10. No more piracy? Maybe for a while.

Slater ladies.

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Really Simple ‘Splanation for RSS

Although I’ve been blogging for a couple of years, I’ve just started to use an RSS reader (or aggregator, as it is also called) to get feeds of blogs I like.

I was initially confused as to what an RSS was. Lokes tried explaining it to me but they sounded, in the end, like newsletters. To a geek wannabe like myself, the difference between subscribing to an RSS feed and a daily digest was a little unclear.

Until I started subscribing to my own RSS feed.

The most significant use of RSS, to a casual blogger such as me, is that I don’t have to build a newsletter anymore if I wanted to tell people I’ve updated my blog (provided they’ve got an RSS reader and subscribed to me). I used to have to send my friends and family members an email each time I updated my blog or my daughters’.

These days, some of them subscribe to my feeds. I still need to send that email, but it becomes less and less necessary as time goes by because in that email, I explain to them how to use an RSS reader and subscribe to my blogs and even news feeds of their choice). So as an avid surfer, I now have a more efficient way of reading the sites I like. Before, I only went two posts/pages deep on average on any blog or site, and I never visited more than five places at once. These days, I read almost all of the 59 feeds I am subscribed to, as they are updated.

So the next question would be, where is the RSS activation for one’s blog? As far as I know, for MSN Spaces, WordPress and Blogger, it’s automatic. You just look for a link or button on your blog and that’s the one your readers need to copy the link from and insert it in your RSS reader. Look for it under subtitles at the side panel of your blog:


For MSN Spaces, it’s ridiculously obscure, at the bottom right of your blog, and in the form of a button:


For Blogger blogs, you will need to put a button of your feed, but first need to configure it in at Settings>Site Feed, to look like this:


My daughter Skyler’s blog’s feed URL is then This is what subscribers need to insert in their readers in order to get the feed.

Making the link to your feed visible on your Blogger blog is a little more complicated because you will need to insert the link yourself, through your template’s HTML editor, like this:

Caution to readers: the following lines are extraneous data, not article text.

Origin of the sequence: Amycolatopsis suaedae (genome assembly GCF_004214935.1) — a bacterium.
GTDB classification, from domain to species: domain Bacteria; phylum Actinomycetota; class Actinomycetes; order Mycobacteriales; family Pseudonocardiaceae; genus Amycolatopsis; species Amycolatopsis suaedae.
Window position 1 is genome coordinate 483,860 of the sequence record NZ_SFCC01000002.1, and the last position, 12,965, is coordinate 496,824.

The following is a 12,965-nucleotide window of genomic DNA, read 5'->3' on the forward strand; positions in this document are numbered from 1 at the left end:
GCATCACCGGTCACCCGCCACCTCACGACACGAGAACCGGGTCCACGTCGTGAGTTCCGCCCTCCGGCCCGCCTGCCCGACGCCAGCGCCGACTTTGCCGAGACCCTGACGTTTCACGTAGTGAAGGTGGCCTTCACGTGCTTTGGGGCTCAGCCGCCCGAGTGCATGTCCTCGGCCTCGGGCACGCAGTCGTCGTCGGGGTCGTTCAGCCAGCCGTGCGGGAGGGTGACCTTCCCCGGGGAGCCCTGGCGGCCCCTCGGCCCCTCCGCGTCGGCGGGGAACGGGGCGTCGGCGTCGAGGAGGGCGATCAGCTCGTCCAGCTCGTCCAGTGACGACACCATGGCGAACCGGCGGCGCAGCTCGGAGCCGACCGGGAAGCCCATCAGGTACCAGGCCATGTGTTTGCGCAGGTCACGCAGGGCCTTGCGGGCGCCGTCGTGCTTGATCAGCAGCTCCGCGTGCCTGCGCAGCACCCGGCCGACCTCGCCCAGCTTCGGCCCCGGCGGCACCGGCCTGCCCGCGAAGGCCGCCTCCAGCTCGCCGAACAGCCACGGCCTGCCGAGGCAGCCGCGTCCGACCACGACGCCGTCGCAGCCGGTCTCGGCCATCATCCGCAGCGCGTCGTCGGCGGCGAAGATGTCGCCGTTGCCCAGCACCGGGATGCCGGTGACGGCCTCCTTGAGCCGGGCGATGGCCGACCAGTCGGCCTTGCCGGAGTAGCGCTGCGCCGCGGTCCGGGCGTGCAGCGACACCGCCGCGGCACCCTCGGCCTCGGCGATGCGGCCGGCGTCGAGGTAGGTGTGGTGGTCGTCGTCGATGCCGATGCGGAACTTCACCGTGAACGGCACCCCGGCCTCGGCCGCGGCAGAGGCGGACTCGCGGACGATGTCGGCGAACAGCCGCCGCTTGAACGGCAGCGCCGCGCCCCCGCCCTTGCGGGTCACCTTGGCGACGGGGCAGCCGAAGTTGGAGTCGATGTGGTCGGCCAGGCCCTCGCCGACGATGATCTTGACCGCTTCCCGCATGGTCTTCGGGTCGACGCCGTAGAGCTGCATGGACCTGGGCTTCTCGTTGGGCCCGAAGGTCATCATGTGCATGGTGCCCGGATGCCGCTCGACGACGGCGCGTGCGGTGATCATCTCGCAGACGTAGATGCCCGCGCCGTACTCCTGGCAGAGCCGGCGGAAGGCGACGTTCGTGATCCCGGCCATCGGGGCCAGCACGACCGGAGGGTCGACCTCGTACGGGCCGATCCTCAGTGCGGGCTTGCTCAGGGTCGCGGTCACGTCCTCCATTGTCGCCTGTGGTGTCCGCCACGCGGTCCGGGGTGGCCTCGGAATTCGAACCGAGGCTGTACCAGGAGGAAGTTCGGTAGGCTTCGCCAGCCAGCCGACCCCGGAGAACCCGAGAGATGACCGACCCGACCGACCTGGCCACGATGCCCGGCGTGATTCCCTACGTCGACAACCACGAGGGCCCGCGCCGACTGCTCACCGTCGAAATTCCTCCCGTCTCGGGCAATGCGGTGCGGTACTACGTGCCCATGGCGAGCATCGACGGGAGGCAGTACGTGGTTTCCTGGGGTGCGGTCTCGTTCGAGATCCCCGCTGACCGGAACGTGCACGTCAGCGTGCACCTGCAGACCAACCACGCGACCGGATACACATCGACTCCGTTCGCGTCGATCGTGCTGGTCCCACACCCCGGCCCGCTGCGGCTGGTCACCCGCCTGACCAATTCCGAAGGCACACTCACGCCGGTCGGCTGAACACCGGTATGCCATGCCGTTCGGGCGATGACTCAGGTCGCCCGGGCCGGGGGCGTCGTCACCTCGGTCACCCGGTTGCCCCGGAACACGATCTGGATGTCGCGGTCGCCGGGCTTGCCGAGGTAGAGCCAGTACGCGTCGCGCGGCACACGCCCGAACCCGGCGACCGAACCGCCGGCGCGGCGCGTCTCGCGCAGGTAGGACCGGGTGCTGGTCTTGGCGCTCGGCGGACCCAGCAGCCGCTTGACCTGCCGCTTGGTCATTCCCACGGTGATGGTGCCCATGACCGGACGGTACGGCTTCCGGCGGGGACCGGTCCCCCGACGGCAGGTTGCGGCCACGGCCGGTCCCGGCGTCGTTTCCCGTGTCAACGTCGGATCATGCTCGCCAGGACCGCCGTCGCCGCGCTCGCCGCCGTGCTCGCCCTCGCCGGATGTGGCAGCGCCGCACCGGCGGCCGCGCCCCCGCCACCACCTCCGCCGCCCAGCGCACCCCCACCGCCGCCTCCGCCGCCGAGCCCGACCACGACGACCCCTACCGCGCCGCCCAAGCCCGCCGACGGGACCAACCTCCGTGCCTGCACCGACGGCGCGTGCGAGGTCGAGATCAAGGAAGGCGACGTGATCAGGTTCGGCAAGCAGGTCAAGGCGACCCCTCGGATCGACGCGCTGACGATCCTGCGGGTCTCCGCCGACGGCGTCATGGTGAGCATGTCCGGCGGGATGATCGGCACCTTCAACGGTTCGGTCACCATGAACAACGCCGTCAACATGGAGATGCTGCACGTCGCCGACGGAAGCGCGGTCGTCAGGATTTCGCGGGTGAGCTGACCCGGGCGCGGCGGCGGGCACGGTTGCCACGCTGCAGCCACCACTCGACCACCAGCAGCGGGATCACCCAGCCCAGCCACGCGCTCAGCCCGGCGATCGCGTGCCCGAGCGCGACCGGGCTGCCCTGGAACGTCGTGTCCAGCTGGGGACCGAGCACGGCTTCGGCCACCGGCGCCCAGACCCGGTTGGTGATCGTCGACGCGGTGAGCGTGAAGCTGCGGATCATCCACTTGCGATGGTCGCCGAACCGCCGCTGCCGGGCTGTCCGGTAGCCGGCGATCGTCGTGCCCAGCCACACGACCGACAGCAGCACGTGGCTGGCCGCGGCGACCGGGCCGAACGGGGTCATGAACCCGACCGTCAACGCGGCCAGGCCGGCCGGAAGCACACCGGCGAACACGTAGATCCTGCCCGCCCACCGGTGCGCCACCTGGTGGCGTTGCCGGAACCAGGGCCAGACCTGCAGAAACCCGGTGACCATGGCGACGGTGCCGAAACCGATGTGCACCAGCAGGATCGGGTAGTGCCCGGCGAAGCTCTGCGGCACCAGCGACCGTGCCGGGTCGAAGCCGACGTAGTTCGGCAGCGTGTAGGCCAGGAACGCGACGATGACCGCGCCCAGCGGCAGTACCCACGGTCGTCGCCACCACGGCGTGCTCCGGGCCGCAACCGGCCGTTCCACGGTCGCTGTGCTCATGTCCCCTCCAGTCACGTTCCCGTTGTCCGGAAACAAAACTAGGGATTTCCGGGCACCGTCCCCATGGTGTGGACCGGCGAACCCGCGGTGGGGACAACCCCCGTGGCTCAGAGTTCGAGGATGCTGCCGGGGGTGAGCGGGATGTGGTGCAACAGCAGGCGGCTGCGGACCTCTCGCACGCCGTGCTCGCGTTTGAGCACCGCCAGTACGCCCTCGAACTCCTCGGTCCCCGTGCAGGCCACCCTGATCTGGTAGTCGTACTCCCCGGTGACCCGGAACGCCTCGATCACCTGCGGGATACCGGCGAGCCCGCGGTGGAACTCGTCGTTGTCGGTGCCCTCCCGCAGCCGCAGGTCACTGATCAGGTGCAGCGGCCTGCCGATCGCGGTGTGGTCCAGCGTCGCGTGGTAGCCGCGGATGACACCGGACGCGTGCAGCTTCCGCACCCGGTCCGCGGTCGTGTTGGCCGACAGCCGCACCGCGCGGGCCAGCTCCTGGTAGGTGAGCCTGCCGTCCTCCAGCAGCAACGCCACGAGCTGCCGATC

Save it and then republish the index, to see the link appear on your blog’s links panel, to make it easier for your less-than-blog-savvy readers to subscribe.


As for as RSS reader, there are plenty around. Some popular web-based ones (which means you go to ONE web page to read ALL the stuff you’ve subscribed to) include Google Reader, Newsgator or Bloglines. New ones like Pluck also are quite robust in their functions. All you have to do is sign up and start adding in the blogs and sites you like (which have RSS feeds) and you’re good to go. Everytime you click on your reader, you’ll get all your subscriptions!

The one I’ve plugged into my Microsoft Outlook (so I can read my emails and feeds in the same place) is Blogger’s (or should I say Google’s) RSS Popper. It’s free and easy to install and looks like this:


And the feeds come into automatically folders in your inbox, looking like this:


For a more detailed, yet not-so-technical explanation of the difference between a blog and an RSS feed, read this.

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More cute stuff from my mailbox

Lokes is making his first business trip in his new job – to Vegas, no less – in two hours. It’s just going to be for one night but I’m gonna miss him. In-laws are here so I won’t be all alone. Can’t imagine when the time comes that he has to travel overseas for his month-long rounds.

Anyway, here’s more stuff that arrived in my RSS reader this morning. Must see!:


– rare images of Disneyland (and other famous theme parks) taken by people back in the day it was still constructing! Isn’t that cool? For some reason, the original blog‘s images are not showing but I do have the one (above) that came in my reader as sent by

– don’t be duped into buying this iPod nano. Can they get more brazen than that?

– the X360 gets yummier.

– oh, my God. Check out the tin-foil hatter’s comments *chuckle*

– a game for the girls. No, really. Blake, what’re you waiting for?

oh wow. How can I not hear of this for four years?! More to the point, where can I get one?

– this isn’t cute; it’s revolutionary. Indeed.

– More power to the non-geek from Google, but alas, overwhelming demand has rendered their invitation premature. Oh well.